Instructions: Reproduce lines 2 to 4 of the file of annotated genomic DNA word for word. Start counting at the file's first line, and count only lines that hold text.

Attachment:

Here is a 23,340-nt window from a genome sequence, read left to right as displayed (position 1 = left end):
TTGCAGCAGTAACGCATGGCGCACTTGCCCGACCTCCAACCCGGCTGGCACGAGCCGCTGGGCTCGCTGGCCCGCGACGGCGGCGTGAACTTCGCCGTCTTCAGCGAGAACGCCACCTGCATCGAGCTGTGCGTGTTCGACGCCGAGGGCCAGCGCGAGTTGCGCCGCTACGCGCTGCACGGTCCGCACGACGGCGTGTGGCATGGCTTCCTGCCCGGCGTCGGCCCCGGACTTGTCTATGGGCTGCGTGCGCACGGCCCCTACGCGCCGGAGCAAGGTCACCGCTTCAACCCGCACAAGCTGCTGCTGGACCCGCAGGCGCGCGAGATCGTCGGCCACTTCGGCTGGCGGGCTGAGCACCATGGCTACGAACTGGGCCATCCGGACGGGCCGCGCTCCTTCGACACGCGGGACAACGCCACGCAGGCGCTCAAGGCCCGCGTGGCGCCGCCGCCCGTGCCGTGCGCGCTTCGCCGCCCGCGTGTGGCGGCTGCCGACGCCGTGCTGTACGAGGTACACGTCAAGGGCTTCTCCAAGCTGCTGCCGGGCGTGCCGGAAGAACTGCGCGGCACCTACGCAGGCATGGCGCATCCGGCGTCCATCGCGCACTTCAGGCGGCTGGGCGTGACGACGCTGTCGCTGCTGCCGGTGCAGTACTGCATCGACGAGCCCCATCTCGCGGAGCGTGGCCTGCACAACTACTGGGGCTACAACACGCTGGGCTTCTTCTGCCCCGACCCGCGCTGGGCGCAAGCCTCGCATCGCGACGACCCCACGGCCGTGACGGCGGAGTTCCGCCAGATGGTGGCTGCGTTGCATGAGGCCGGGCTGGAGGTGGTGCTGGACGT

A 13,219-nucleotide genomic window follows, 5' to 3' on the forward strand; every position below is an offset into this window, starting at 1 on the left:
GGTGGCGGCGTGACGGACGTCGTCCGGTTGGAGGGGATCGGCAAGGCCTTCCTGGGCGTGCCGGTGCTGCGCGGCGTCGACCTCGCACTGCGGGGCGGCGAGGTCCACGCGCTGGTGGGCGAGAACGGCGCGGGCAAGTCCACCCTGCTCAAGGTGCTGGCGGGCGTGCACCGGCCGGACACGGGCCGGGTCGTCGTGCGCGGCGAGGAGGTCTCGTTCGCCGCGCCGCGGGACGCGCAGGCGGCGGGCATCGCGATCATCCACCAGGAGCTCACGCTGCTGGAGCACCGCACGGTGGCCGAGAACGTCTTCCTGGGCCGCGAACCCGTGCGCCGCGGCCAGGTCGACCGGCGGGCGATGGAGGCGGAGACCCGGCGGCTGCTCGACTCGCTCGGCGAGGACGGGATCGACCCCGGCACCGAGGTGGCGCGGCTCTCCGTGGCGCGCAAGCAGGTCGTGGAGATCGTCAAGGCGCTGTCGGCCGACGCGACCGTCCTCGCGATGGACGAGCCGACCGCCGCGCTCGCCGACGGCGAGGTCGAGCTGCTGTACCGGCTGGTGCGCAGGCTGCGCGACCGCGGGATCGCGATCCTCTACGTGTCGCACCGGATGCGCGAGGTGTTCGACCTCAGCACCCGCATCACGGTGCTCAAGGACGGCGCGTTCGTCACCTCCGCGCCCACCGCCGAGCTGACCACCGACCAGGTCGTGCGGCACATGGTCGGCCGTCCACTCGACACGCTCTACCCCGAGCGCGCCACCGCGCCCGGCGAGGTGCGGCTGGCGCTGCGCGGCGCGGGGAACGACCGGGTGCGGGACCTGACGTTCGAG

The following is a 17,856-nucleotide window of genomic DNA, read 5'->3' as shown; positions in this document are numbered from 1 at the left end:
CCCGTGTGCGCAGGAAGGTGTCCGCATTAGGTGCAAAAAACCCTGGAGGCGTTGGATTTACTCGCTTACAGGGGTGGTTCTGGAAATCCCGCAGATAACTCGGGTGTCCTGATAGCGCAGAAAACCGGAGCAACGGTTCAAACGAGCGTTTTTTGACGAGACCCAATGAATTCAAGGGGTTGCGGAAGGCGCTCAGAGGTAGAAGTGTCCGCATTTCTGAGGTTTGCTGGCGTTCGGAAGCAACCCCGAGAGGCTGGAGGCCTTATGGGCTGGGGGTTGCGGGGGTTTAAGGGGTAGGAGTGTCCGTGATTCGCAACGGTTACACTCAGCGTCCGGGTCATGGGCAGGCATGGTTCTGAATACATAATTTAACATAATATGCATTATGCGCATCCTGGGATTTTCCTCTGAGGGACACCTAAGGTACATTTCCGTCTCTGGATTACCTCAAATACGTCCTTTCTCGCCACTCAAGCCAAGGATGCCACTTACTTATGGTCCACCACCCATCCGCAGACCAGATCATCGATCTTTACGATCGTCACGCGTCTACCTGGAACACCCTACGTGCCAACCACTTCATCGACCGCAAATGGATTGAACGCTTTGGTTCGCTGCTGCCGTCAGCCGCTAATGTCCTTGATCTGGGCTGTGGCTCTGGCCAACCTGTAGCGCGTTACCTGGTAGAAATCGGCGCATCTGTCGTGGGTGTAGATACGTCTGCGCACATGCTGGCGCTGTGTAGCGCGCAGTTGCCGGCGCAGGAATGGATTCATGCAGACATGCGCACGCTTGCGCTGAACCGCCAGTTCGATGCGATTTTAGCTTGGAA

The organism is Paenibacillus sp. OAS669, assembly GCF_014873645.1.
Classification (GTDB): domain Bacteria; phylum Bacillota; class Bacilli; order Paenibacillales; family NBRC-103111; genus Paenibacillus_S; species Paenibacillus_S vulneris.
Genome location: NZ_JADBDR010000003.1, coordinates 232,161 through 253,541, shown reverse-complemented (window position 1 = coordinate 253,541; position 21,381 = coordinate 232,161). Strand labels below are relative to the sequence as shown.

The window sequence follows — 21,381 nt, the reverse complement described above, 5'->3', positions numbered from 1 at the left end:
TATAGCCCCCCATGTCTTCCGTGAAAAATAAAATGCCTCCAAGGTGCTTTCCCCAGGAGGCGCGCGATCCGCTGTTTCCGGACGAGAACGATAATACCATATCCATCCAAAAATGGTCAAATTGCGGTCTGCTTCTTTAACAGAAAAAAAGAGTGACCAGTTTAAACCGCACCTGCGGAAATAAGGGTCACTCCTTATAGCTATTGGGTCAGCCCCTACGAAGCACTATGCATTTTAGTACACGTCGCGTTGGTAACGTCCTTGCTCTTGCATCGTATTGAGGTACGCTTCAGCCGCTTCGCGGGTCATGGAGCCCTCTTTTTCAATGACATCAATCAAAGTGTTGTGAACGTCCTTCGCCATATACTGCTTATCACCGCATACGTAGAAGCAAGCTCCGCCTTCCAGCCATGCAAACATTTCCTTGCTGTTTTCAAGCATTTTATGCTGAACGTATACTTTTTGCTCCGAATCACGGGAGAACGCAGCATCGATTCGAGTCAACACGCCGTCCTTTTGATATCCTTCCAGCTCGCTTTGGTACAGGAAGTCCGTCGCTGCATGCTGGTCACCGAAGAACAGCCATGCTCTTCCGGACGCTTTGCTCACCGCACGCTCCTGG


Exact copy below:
TTGCAGCAGTAACGCATGGCGCACTTGCCCGACCTCCAACCCGGCTGGCACGAGCCGCTGGGCTCGCTGGCCCGCGACGGCGGCGTGAACTTCGCCGTCTTCAGCGAGAACGCCACCTGCATCGAGCTGTGCGTGTTCGACGCCGAGGGCCAGCGCGAGTTGCGCCGCTACGCGCTGCACGGTCCGCACGACGGCGTGTGGCATGGCTTCCTGCCCGGCGTCGGCCCCGGACTTGTCTATGGGCTGCGTGCGCACGGCCCCTACGCGCCGGAGCAAGGTCACCGCTTCAACCCGCACAAGCTGCTGCTGGACCCGCAGGCGCGCGAGATCGTCGGCCACTTCGGCTGGCGGGCTGAGCACCATGGCTACGAACTGGGCCATCCGGACGGGCCGCGCTCCTTCGACACGCGGGACAACGCCACGCAGGCGCTCAAGGCCCGCGTGGCGCCGCCGCCCGTGCCGTGCGCGCTTCGCCGCCCGCGTGTGGCGGCTGCCGACGCCGTGCTGTACGAGGTACACGTCAAGGGCTTCTCCAAGCTGCTGCCGGGCGTGCCGGAAGAACTGCGCGGCACCTACGCAGGCATGGCGCATCCGGCGTCCATCGCGCACTTCAGGCGGCTGGGCGTGACGACGCTGTCGCTGCTGCCGGTGCAGTACTGCATCGACGAGCCCCATCTCGCGGAGCGTGGCCTGCACAACTACTGGGGCTACAACACGCTGGGCTTCTTCTGCCCCGACCCGCGCTGGGCGCAAGCCTCGCATCGCGACGACCCCACGGCCGTGACGGCGGAGTTCCGCCAGATGGTGGCTGCGTTGCATGAGGCCGGGCTGGAGGTGGTGCTGGACGT

A 13,219-nucleotide genomic window follows, 5' to 3' on the forward strand; every position below is an offset into this window, starting at 1 on the left:
GGTGGCGGCGTGACGGACGTCGTCCGGTTGGAGGGGATCGGCAAGGCCTTCCTGGGCGTGCCGGTGCTGCGCGGCGTCGACCTCGCACTGCGGGGCGGCGAGGTCCACGCGCTGGTGGGCGAGAACGGCGCGGGCAAGTCCACCCTGCTCAAGGTGCTGGCGGGCGTGCACCGGCCGGACACGGGCCGGGTCGTCGTGCGCGGCGAGGAGGTCTCGTTCGCCGCGCCGCGGGACGCGCAGGCGGCGGGCATCGCGATCATCCACCAGGAGCTCACGCTGCTGGAGCACCGCACGGTGGCCGAGAACGTCTTCCTGGGCCGCGAACCCGTGCGCCGCGGCCAGGTCGACCGGCGGGCGATGGAGGCGGAGACCCGGCGGCTGCTCGACTCGCTCGGCGAGGACGGGATCGACCCCGGCACCGAGGTGGCGCGGCTCTCCGTGGCGCGCAAGCAGGTCGTGGAGATCGTCAAGGCGCTGTCGGCCGACGCGACCGTCCTCGCGATGGACGAGCCGACCGCCGCGCTCGCCGACGGCGAGGTCGAGCTGCTGTACCGGCTGGTGCGCAGGCTGCGCGACCGCGGGATCGCGATCCTCTACGTGTCGCACCGGATGCGCGAGGTGTTCGACCTCAGCACCCGCATCACGGTGCTCAAGGACGGCGCGTTCGTCACCTCCGCGCCCACCGCCGAGCTGACCACCGACCAGGTCGTGCGGCACATGGTCGGCCGTCCACTCGACACGCTCTACCCCGAGCGCGCCACCGCGCCCGGCGAGGTGCGGCTGGCGCTGCGCGGCGCGGGGAACGACCGGGTGCGGGACCTGACGTTCGAG